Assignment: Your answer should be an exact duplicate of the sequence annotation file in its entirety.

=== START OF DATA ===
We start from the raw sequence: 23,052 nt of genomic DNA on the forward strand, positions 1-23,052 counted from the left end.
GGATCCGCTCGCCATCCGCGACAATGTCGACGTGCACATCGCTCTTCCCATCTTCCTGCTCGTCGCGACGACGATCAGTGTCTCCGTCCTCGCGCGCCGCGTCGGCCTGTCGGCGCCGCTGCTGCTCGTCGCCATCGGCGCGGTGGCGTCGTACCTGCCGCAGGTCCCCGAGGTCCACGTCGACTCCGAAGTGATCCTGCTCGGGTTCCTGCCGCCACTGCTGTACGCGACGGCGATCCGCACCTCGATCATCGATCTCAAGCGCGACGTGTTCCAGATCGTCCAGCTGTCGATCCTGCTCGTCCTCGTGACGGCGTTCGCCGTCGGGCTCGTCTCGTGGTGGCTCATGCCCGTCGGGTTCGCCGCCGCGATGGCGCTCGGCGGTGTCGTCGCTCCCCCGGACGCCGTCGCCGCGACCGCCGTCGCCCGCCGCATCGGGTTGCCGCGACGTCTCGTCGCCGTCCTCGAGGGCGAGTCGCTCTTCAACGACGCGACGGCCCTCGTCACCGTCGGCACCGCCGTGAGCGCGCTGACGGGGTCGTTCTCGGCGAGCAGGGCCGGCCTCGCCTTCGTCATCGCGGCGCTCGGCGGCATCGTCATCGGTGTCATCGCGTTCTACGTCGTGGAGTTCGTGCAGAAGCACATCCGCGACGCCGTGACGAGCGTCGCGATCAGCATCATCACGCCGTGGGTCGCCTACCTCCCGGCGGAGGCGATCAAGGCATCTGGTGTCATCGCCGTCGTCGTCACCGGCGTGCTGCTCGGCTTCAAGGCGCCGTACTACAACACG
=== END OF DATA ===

We start from the raw sequence: 23,052 nt of genomic DNA on the forward strand, positions 1-23,052 counted from the left end.
GGATCCGCTCGCCATCCGCGACAATGTCGACGTGCACATCGCTCTTCCCATCTTCCTGCTCGTCGCGACGACGATCAGTGTCTCCGTCCTCGCGCGCCGCGTCGGCCTGTCGGCGCCGCTGCTGCTCGTCGCCATCGGCGCGGTGGCGTCGTACCTGCCGCAGGTCCCCGAGGTCCACGTCGACTCCGAAGTGATCCTGCTCGGGTTCCTGCCGCCACTGCTGTACGCGACGGCGATCCGCACCTCGATCATCGATCTCAAGCGCGACGTGTTCCAGATCGTCCAGCTGTCGATCCTGCTCGTCCTCGTGACGGCGTTCGCCGTCGGGCTCGTCTCGTGGTGGCTCATGCCCGTCGGGTTCGCCGCCGCGATGGCGCTCGGCGGTGTCGTCGCTCCCCCGGACGCCGTCGCCGCGACCGCCGTCGCCCGCCGCATCGGGTTGCCGCGACGTCTCGTCGCCGTCCTCGAGGGCGAGTCGCTCTTCAACGACGCGACGGCCCTCGTCACCGTCGGCACCGCCGTGAGCGCGCTGACGGGGTCGTTCTCGGCGAGCAGGGCCGGCCTCGCCTTCGTCATCGCGGCGCTCGGCGGCATCGTCATCGGTGTCATCGCGTTCTACGTCGTGGAGTTCGTGCAGAAGCACATCCGCGACGCCGTGACGAGCGTCGCGATCAGCATCATCACGCCGTGGGTCGCCTACCTCCCGGCGGAGGCGATCAAGGCATCTGGTGTCATCGCCGTCGTCGTCACCGGCGTGCTGCTCGGCTTCAAGGCGCCGTACTACAACACG